MIDDLEBURY — Robin Turman snaps photos of Hop Brook Lake and sits on grass near the beach, but she doesn't dare touch the water.
Turman, 49, of Naugatuck, remembers bringing her 5-year-old to the beach when she was pregnant with her daughter. That daughter is now 22 and was about to celebrate her graduation from nursing school as Turman sat near the lake last week to clear her head before the party.
Turman and her family have changed over the years, but one thing about the lake is familiar: It is repeatedly closed during the beach season because of high bacteria counts in the water.
Turman said most of the time when her children were growing up, the beach was open one week and closed the next. She said after all those years the situation is the same and she wishes she knew why.
"It's such a beautiful place, it's a shame," Turman said.
Hop Brook Lake, straddling the Naugatuck, Waterbury and Middlebury lines, has one of the highest number of summer closures of any beach in Connecticut. It is one of seven lakes in Connecticut operated by the U.S. Army Corps of Engineers.
Project Manager Diana Errico-Topolski said last year the swimming area was closed five times due to bacteria levels exceeding state standards. In a normal season, she said, there are five to 10 closures averaging three to five days each. During these closures, the park remains open for hiking, picnicking, mountain biking, fishing and disc golf.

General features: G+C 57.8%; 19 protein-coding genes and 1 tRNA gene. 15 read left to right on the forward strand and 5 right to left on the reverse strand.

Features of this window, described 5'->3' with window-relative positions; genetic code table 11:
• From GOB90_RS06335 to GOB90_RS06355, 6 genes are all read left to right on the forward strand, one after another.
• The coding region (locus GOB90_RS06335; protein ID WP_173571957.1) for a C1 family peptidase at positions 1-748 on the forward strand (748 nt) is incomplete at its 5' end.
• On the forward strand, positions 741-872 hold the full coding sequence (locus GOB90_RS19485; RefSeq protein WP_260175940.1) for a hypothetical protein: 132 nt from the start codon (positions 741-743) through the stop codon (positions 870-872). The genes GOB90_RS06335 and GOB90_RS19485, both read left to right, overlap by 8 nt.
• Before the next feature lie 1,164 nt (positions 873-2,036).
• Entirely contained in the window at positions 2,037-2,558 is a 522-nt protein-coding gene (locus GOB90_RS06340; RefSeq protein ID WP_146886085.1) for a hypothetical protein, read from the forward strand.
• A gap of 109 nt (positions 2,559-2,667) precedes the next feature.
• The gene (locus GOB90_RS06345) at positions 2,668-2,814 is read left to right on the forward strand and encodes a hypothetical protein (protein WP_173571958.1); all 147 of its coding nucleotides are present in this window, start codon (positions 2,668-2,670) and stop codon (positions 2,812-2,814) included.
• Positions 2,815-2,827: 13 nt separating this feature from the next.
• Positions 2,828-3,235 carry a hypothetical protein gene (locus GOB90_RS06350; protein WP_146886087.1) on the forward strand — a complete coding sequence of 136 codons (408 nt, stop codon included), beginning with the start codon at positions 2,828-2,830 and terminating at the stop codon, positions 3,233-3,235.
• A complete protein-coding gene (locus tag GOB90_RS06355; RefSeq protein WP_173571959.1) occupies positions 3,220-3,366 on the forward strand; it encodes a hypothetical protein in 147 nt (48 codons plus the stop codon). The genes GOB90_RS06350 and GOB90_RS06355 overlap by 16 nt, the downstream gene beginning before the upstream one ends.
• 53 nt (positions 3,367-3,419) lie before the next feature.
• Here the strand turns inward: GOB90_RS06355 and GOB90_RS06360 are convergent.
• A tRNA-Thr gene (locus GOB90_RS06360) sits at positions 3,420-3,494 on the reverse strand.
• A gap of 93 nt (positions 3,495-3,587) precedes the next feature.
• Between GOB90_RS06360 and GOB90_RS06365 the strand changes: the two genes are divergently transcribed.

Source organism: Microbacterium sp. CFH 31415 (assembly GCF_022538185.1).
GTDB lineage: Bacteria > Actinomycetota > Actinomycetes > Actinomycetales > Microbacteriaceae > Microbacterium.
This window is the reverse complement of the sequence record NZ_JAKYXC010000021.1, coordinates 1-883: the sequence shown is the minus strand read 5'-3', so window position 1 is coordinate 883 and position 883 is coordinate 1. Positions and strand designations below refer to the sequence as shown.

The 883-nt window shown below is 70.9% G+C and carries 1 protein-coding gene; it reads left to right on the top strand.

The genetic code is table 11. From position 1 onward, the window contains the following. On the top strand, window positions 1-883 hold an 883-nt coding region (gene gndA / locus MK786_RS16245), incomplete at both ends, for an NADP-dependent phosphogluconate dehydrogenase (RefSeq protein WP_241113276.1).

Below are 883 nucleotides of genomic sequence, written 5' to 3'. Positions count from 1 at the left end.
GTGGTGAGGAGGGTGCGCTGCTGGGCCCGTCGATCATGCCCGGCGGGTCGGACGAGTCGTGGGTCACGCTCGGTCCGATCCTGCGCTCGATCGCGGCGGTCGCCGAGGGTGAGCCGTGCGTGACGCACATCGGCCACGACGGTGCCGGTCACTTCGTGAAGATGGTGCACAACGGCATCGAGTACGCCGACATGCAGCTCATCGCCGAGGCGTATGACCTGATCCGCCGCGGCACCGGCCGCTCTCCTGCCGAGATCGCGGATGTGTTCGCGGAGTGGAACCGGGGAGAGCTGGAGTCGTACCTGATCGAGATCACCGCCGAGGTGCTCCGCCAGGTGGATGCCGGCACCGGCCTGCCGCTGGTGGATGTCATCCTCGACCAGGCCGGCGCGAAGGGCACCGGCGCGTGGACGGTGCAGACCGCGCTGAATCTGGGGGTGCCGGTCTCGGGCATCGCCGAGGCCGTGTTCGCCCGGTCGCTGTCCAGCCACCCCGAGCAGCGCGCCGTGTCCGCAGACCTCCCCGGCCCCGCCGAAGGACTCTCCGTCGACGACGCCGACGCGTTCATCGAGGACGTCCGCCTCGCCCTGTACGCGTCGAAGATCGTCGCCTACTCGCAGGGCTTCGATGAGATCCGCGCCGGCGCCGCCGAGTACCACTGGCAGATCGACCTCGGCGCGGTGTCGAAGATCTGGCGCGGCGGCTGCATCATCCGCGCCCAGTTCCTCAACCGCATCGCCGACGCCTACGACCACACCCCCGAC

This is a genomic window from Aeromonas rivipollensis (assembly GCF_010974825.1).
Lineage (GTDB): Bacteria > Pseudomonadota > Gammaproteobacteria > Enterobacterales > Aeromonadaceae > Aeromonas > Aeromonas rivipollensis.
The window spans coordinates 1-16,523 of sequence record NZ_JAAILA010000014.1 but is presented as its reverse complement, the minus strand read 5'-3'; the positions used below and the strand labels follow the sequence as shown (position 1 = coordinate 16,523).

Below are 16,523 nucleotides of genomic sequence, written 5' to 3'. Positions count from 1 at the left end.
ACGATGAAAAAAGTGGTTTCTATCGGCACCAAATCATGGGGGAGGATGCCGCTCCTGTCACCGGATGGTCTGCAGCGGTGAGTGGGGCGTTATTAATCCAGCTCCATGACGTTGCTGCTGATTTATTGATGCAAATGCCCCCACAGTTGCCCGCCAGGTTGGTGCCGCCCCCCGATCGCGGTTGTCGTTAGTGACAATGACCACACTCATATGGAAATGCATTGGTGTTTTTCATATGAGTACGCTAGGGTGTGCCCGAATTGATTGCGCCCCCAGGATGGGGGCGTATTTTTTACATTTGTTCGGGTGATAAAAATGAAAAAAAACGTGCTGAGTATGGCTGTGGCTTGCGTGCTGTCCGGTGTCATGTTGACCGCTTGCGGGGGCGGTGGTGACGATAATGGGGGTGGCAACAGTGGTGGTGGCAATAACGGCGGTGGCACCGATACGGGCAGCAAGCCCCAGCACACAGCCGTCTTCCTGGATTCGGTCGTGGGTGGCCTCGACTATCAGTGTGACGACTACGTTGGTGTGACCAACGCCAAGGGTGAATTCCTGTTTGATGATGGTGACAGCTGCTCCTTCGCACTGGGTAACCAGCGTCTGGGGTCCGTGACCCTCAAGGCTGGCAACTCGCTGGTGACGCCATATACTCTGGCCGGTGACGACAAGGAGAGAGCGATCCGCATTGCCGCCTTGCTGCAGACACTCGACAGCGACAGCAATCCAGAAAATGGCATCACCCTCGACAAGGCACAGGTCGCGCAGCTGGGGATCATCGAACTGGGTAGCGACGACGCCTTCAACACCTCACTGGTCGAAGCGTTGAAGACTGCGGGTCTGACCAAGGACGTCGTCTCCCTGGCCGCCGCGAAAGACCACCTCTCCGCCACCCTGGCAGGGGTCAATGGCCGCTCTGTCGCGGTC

According to the corps' water quality annual reports dating from 2001 to 2007, the lake was closed an average of 23 days each season, with a low of three days in 2005 and a high of 59 days in 2003. This puts Hop Brook on a list of corps lakes in Connecticut classified as having "definite water quality problems." Northfield Brook Lake and West Thompson Lake join Hop Brook on this list.
Christopher Way, operations manager of the Naugatuck River Basin for the Corps of Engineers, said when Hop Brook Lake was closed for the first time this season on June 13, the water sample tested contained 1,600 bacteria colonies in 100 milliliters of water. The state standard is 235 colonies. The lake was retested until the bacteria level met standards and was reopened June 21.
Way said this high concentration of bacteria can be attributed to street runoff and silt from brooks and tributaries. The runoff brings "a lot of things such as fertilizers, particularly phosphorus," into the lake.
He said the phosphorus attaches itself to silt particles and the bacteria thrive on it, especially in warm water and after heavy rain.
"Part of the problem that we have at this project is that it's an urban park," Way said. "Most of the watershed is developed."
Dawn Britton, 28, of Waterbury, said she is frustrated by all the closures but is used to the lake being closed on and off. When it is open, she and her children swim in the water, and although she said she sometimes worries about the quality of the water, they have never gotten sick from it.
"This is the only beach close to my home," Britton said. "With gas prices so high, this is good for me."
Originally published 6/30/2008 in the Republican-American©